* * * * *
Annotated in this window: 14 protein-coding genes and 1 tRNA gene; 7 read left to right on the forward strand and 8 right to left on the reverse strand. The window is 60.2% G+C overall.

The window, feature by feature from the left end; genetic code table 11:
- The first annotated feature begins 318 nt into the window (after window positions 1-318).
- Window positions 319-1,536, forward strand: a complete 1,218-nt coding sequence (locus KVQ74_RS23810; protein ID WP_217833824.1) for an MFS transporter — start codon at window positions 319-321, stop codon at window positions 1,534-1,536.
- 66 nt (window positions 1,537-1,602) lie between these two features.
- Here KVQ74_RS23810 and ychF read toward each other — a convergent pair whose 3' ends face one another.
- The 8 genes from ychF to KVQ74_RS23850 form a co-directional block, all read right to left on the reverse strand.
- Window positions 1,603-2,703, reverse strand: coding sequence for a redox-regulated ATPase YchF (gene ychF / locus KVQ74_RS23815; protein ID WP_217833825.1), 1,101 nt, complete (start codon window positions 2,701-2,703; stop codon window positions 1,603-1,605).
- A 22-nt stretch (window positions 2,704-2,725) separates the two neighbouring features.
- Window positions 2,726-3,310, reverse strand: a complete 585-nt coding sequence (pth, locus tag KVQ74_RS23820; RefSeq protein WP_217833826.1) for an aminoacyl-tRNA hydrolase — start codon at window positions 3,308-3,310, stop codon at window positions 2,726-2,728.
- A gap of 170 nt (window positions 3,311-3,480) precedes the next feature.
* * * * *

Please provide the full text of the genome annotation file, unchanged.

Annotated in this window: 14 protein-coding genes and 1 tRNA gene; 7 read left to right on the forward strand and 8 right to left on the reverse strand. The window is 60.2% G+C overall.

The window, feature by feature from the left end; genetic code table 11:
- The first annotated feature begins 318 nt into the window (after window positions 1-318).
- Window positions 319-1,536, forward strand: a complete 1,218-nt coding sequence (locus KVQ74_RS23810; protein ID WP_217833824.1) for an MFS transporter — start codon at window positions 319-321, stop codon at window positions 1,534-1,536.
- 66 nt (window positions 1,537-1,602) lie between these two features.
- Here KVQ74_RS23810 and ychF read toward each other — a convergent pair whose 3' ends face one another.
- The 8 genes from ychF to KVQ74_RS23850 form a co-directional block, all read right to left on the reverse strand.
- Window positions 1,603-2,703, reverse strand: coding sequence for a redox-regulated ATPase YchF (gene ychF / locus KVQ74_RS23815; protein ID WP_217833825.1), 1,101 nt, complete (start codon window positions 2,701-2,703; stop codon window positions 1,603-1,605).
- A 22-nt stretch (window positions 2,704-2,725) separates the two neighbouring features.
- Window positions 2,726-3,310, reverse strand: a complete 585-nt coding sequence (pth, locus tag KVQ74_RS23820; RefSeq protein WP_217833826.1) for an aminoacyl-tRNA hydrolase — start codon at window positions 3,308-3,310, stop codon at window positions 2,726-2,728.
- A gap of 170 nt (window positions 3,311-3,480) precedes the next feature.